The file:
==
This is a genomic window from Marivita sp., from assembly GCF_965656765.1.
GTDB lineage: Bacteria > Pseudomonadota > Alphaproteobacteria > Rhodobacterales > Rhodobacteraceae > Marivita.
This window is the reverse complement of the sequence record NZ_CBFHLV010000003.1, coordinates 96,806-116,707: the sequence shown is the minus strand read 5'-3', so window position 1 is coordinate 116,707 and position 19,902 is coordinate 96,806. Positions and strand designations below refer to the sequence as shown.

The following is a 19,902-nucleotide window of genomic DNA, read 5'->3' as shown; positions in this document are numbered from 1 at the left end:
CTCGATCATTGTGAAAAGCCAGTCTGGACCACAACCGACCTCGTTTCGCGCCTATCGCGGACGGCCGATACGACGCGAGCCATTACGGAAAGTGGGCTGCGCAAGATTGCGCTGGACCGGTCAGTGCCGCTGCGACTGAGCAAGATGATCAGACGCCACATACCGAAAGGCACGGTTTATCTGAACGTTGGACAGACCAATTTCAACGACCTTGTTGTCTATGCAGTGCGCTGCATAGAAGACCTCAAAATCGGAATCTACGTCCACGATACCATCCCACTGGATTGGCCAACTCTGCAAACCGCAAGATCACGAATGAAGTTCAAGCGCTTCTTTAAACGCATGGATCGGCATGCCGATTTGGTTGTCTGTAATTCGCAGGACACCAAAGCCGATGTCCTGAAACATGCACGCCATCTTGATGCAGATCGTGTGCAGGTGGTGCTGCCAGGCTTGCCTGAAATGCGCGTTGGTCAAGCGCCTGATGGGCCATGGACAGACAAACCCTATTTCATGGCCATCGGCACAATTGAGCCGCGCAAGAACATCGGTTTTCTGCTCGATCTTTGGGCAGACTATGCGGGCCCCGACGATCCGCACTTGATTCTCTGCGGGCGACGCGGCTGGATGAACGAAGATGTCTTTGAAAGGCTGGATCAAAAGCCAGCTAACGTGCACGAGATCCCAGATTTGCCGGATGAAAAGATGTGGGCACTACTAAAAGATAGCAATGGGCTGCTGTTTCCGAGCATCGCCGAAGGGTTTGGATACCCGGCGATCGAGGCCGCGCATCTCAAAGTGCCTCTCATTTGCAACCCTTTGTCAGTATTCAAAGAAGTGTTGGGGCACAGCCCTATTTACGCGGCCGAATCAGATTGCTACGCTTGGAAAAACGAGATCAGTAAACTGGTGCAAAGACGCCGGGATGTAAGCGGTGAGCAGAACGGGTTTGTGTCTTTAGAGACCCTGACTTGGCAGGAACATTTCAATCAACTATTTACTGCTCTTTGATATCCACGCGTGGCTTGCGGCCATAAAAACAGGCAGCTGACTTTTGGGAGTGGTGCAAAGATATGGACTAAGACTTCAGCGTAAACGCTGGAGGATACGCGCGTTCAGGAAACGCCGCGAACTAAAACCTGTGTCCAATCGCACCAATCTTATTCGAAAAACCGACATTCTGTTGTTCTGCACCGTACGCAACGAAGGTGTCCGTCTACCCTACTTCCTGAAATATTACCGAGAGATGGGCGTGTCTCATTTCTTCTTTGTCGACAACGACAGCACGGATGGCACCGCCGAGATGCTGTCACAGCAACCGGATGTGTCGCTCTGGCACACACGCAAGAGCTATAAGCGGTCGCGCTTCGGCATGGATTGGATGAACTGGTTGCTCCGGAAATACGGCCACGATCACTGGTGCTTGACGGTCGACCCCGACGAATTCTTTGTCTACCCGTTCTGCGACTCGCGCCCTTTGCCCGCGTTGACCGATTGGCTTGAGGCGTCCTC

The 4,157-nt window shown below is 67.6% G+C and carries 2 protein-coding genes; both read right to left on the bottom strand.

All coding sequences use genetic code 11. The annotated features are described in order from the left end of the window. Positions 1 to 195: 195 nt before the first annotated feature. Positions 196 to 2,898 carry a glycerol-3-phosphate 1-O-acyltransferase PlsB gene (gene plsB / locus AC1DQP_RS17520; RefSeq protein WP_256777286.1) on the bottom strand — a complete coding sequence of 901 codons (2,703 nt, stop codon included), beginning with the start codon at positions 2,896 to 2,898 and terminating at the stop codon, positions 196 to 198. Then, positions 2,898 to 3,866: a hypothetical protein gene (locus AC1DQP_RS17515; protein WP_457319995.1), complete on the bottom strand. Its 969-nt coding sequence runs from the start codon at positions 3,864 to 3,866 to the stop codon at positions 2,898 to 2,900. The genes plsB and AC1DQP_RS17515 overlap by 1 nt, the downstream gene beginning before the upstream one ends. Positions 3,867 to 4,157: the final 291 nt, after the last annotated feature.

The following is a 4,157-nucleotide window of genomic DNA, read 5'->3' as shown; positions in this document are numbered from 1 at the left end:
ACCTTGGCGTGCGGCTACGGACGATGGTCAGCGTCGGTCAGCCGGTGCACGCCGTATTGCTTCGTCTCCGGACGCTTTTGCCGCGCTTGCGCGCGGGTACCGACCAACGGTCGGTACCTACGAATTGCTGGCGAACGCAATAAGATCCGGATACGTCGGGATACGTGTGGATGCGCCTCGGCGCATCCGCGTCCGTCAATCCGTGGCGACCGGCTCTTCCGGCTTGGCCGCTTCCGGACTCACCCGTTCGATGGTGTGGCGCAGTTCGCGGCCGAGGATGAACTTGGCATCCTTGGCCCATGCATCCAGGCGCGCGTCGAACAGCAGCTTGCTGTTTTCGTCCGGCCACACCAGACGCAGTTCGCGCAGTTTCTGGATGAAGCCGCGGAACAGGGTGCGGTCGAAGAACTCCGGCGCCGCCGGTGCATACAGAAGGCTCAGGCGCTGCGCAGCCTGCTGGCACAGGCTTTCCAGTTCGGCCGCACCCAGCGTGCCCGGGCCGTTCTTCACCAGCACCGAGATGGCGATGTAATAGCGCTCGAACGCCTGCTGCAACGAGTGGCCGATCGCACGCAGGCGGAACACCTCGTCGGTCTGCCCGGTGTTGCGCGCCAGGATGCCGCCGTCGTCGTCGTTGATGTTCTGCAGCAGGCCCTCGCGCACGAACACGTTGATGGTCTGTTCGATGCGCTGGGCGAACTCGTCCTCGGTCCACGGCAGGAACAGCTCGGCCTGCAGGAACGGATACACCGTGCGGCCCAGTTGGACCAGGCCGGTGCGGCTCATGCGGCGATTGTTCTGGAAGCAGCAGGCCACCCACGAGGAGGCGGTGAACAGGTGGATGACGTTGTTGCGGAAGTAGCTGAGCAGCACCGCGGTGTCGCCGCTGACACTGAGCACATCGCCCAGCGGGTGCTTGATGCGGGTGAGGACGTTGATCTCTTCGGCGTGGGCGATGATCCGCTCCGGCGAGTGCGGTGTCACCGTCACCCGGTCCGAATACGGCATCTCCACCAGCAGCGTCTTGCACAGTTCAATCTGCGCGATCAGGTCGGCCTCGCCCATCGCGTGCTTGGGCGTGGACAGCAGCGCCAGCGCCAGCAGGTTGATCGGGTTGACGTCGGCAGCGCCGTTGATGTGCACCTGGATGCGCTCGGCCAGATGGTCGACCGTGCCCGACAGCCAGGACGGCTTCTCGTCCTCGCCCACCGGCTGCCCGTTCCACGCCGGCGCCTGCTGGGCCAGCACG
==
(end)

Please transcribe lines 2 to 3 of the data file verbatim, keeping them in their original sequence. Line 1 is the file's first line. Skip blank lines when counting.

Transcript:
GTDB lineage: Bacteria > Pseudomonadota > Alphaproteobacteria > Rhodobacterales > Rhodobacteraceae > Marivita.
This window is the reverse complement of the sequence record NZ_CBFHLV010000003.1, coordinates 96,806-116,707: the sequence shown is the minus strand read 5'-3', so window position 1 is coordinate 116,707 and position 19,902 is coordinate 96,806. Positions and strand designations below refer to the sequence as shown.